Latter-Day Saint missionaries are allowed a few resources for scripture study. They include the Bible, the Book of Mormon, and hymnals. For my husband who served a foreign speaking mission, his scriptures and hymnal were in Mandarin Chinese.
My husband wrote about his time in the Missionary Training Center in Provo, Utah for his personal history. The story includes learning Mandarin Chinese. He was one of a small few who learned but did go to an Asian country. He was going up north to Canada! He still gets strange looks about that combination. However, the missionaries who served in this area and the people who lived there, know exactly why the language missionaries were needed.
The first photograph shows the stack of books to emphasize which books were appropriate to read on his mission. In the coming weeks, I will share other resources he could use to assist him in making sense of what these books contain and for assistance in teaching potential members.
|Interior of scriptures written in Mandarin Chinese|
This second photo focuses on the act of reading. With an open book, you can see what the scriptures my husband read looked like. I can not read Mandarin, so I’m not sure which page this is. However, this photo invites you to imagine a young man studying and preaching in a different language.
|Another view of the scriptures surrounded by other reading material|
This third photograph simply changes the perspective. Although the second photo zooms in on the writing, this last one captures the collection of items and the opened page. By changing the orientation of the camera, the photo drew the elements together. This one is my personal favorite of the last two photos.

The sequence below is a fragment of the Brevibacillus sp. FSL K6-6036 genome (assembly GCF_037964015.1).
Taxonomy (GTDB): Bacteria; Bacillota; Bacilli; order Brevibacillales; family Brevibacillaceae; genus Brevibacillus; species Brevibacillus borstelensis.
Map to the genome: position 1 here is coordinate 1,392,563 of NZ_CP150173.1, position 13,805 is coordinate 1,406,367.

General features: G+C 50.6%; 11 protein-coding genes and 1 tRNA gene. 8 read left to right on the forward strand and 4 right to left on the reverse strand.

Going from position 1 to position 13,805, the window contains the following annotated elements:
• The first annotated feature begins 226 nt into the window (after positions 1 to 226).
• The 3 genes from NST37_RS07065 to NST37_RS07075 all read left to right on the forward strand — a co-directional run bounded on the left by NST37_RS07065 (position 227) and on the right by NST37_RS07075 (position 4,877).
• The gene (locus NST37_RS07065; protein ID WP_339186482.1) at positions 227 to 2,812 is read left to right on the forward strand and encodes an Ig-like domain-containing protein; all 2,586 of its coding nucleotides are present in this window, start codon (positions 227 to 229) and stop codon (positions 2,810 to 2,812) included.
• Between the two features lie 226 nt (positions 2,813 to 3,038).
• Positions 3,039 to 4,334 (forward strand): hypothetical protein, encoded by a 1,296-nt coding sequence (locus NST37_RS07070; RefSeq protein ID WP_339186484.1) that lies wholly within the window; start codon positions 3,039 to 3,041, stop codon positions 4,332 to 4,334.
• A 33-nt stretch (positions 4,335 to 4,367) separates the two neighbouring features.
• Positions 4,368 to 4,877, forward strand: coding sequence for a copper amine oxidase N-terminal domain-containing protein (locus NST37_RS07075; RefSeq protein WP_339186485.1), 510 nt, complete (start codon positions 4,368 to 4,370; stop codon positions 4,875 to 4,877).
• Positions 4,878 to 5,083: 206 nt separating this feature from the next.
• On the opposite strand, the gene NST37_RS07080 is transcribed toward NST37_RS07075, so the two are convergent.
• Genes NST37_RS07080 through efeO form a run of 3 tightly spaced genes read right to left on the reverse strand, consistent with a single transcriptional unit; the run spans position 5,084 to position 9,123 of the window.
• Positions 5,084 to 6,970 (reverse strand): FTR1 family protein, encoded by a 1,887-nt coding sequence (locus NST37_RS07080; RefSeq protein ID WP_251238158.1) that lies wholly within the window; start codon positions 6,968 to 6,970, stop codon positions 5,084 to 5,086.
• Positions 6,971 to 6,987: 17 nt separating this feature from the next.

As I mentioned before, I’m working on my husband’s missionary scrapbook. He has provided me with a lot of wonderful photos and the stories behind the photos. Combined with these artifact photos, I look forward to telling his story to inspire his children.
Heritage scrapbooking is not only about people who have long passed or are in the sunset of their lives. Heritage scrapbooking is also about the legacy we live our posterity. Many religions invite their members to do mission work. If you have participated in a mission, consider photographing the souvenirs you brought back from the adventure. Then combine the photos in a slide show or scrapbook to inspire your children and grandchildren.
FYI: The set up for these photographs was near an open window using soft natural light. The ‘seamless’ backdrop was still a bit more wrinkled than I had hoped. I used a white foam board to bounce light back onto the artifacts.